Grubhub works with 8,450 restaurants in Massachusetts, according to the Superior Court. / Photograph: Shutterstock
A Massachusetts Superior Court ruled Thursday that Grubhub had overcharged for its delivery services early in the pandemic by tacking a credit-card processing fees onto the maximum commission permitted by the state on to-go orders.
The decision came in a lawsuit filed against Grubhub by the Massachusetts attorney general’s office in July 2021. The action asked that restaurants charged the illegal fees be compensated for what they overpaid.
Last week’s ruling decided only a dispute over one contention of the lawsuit, and not the case as a whole. The litigation will now proceed.
“We look forward to continuing with our case to hold the company accountable and refund restaurants for the fees they were illegally charged,” Massachusetts Attorney General Andrea Campbell said in a statement.
Grubhub suggested that it will seek subsequent action. “We disagree with the court’s decision and are considering our next steps,” it said in a prepared statement.
After restaurant closings sparked a boom in delivery during the pandemic, Massachusetts set a limit in Jan. 2021 on what third party services could charge restaurants for the delivery of a meals. Grubhub and its competitors were forbidden from charging the establishments any more than 15% of what customers paid for the order.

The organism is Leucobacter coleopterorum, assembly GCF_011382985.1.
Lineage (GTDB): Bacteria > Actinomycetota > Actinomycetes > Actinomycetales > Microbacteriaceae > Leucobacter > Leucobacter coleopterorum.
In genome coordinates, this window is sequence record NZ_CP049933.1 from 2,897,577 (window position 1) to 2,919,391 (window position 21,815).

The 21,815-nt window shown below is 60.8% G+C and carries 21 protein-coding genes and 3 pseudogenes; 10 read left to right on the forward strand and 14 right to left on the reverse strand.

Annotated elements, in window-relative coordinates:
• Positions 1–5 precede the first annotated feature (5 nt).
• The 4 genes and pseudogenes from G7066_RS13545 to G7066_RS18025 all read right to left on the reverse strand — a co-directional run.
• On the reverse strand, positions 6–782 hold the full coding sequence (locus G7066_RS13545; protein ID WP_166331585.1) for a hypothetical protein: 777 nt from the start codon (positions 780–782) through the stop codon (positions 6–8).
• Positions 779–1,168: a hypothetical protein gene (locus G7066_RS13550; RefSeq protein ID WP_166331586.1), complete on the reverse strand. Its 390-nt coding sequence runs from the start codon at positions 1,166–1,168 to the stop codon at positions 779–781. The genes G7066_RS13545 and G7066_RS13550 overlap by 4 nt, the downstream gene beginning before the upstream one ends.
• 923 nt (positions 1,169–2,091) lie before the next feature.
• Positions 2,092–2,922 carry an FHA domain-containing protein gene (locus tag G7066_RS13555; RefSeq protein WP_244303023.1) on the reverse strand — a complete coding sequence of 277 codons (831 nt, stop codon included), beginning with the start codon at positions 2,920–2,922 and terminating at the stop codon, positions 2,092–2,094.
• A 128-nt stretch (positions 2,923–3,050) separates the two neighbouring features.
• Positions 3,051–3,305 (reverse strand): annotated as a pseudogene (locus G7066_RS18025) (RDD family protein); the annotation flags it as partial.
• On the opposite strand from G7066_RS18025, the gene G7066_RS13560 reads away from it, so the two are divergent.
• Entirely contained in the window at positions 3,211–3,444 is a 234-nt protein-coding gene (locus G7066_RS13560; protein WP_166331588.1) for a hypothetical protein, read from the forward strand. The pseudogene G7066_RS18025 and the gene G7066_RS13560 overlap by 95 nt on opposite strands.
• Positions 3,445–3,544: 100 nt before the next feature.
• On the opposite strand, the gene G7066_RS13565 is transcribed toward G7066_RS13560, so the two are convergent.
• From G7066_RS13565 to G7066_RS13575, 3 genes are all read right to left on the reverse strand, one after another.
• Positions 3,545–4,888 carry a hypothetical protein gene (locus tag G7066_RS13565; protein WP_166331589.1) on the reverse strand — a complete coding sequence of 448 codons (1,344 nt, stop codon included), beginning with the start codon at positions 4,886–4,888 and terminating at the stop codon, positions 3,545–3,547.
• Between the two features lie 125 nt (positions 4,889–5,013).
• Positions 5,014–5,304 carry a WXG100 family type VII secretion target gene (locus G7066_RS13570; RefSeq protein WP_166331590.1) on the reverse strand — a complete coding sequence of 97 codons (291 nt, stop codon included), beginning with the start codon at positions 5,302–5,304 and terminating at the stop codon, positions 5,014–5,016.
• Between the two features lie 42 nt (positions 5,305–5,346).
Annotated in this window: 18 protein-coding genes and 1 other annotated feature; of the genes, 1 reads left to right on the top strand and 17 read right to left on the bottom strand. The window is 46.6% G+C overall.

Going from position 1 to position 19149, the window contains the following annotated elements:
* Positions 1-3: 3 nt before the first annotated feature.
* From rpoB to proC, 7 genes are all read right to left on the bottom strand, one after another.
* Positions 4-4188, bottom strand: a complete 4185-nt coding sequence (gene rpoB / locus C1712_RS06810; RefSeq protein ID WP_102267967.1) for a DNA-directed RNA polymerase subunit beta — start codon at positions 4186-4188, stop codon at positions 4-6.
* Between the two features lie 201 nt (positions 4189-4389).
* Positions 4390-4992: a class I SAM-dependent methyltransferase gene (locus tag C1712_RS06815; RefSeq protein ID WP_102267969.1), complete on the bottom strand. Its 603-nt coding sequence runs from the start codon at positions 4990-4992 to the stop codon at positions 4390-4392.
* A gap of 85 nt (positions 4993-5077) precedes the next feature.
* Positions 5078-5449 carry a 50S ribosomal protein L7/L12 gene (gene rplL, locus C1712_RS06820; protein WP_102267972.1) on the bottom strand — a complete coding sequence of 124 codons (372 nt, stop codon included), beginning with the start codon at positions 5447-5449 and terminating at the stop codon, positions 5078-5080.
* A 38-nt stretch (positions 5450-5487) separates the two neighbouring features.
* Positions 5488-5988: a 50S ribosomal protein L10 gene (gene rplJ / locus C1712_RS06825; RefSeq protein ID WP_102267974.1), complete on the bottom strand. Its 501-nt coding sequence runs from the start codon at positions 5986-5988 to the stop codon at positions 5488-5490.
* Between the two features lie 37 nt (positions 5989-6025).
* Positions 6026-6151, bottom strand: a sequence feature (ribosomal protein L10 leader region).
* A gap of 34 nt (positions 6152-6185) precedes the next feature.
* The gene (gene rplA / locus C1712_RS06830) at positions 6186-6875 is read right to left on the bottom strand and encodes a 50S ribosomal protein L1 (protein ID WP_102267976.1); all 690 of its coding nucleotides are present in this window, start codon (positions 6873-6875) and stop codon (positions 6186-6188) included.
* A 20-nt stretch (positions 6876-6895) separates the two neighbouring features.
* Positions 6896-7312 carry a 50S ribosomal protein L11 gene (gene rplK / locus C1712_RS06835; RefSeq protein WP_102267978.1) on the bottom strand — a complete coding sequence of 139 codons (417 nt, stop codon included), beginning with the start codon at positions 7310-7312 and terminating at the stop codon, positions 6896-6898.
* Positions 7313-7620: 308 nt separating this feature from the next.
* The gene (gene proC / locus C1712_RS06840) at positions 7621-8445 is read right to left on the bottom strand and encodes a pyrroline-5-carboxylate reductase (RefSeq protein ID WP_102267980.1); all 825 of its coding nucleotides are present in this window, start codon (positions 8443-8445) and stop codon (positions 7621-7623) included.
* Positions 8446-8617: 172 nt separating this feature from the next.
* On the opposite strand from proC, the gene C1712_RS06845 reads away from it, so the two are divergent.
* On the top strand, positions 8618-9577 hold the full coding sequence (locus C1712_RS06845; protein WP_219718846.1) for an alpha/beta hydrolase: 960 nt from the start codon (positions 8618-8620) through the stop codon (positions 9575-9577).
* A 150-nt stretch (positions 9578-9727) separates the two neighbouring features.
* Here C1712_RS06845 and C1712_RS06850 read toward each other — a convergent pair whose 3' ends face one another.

Grubhub complied by capping commissions at 15%, according to the Superior Court ruling. But the documents indicate the service continued to assess an additional fee of 3.5% on orders paid with a credit card, along with a fixed charge to the source restaurant of 30 cents per order.
State officials argued that the service was charging more than 18% in fees and commissions, or well above the 15% cap.
Grubhub argued that it was merely passing along the processing fee levied on credit orders, just as some restaurants bake those fees into their menu prices.
But the office of the Massachusetts attorney general ordered GrubHub to cease and desist levying the processing fees, saying the state-set 15% cap applied to the sum of a third party’s charges, not just the sales commission.
Grubhub countered that the state was exceeding its constitutional authority with the cap and denied the limit’s legality. The dispute shifted to the state’s court system.
Both parties sought a summary judgment on the point of dispute.
Third-party delivery services have been striving as the disruptions of the pandemic fade to scuttle the fee caps that were set by a number of cities during the health crisis to protect restaurants and consumers.
In New York City, for instance, a debate is raging over a City Council proposal to scrap a 15% cap on delivery commissions and a 5% limit on all other fees.
San Francisco recently loosened its fee restrictions under heavy pressure from the services.
While third-party services were a boon to many restaurants while dining rooms were fully or partially closed during the pandemic, their aggressive pricing has fostered a love-hate relationship with operators. According to the National Restaurant Association, 13% of restaurants that relied on the services have severed the relationship.
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